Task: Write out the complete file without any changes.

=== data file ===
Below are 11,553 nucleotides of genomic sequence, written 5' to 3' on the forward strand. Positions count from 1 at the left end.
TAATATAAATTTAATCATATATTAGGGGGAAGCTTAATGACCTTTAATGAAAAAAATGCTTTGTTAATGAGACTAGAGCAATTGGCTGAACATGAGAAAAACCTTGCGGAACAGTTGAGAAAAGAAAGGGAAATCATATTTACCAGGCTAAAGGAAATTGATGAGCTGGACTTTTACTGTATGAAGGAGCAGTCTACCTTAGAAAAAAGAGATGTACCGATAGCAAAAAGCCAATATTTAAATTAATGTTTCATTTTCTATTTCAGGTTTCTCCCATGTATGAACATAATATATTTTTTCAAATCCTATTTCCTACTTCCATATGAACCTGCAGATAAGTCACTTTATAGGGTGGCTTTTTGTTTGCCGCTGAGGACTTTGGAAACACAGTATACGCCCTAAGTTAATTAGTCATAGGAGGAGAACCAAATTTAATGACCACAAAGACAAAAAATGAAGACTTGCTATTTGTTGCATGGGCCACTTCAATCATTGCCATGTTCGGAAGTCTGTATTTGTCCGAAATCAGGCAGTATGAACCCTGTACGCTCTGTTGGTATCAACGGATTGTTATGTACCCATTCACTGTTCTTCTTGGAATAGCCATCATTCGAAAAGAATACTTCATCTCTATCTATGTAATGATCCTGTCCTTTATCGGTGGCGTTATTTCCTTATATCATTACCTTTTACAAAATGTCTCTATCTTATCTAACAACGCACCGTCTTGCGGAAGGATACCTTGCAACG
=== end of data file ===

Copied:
Below are 11,553 nucleotides of genomic sequence, written 5' to 3' on the forward strand. Positions count from 1 at the left end.
TAATATAAATTTAATCATATATTAGGGGGAAGCTTAATGACCTTTAATGAAAAAAATGCTTTGTTAATGAGACTAGAGCAATTGGCTGAACATGAGAAAAACCTTGCGGAACAGTTGAGAAAAGAAAGGGAAATCATATTTACCAGGCTAAAGGAAATTGATGAGCTGGACTTTTACTGTATGAAGGAGCAGTCTACCTTAGAAAAAAGAGATGTACCGATAGCAAAAAGCCAATATTTAAATTAATGTTTCATTTTCTATTTCAGGTTTCTCCCATGTATGAACATAATATATTTTTTCAAATCCTATTTCCTACTTCCATATGAACCTGCAGATAAGTCACTTTATAGGGTGGCTTTTTGTTTGCCGCTGAGGACTTTGGAAACACAGTATACGCCCTAAGTTAATTAGTCATAGGAGGAGAACCAAATTTAATGACCACAAAGACAAAAAATGAAGACTTGCTATTTGTTGCATGGGCCACTTCAATCATTGCCATGTTCGGAAGTCTGTATTTGTCCGAAATCAGGCAGTATGAACCCTGTACGCTCTGTTGGTATCAACGGATTGTTATGTACCCATTCACTGTTCTTCTTGGAATAGCCATCATTCGAAAAGAATACTTCATCTCTATCTATGTAATGATCCTGTCCTTTATCGGTGGCGTTATTTCCTTATATCATTACCTTTTACAAAATGTCTCTATCTTATCTAACAACGCACCGTCTTGCGGAAGGATACCTTGCAACG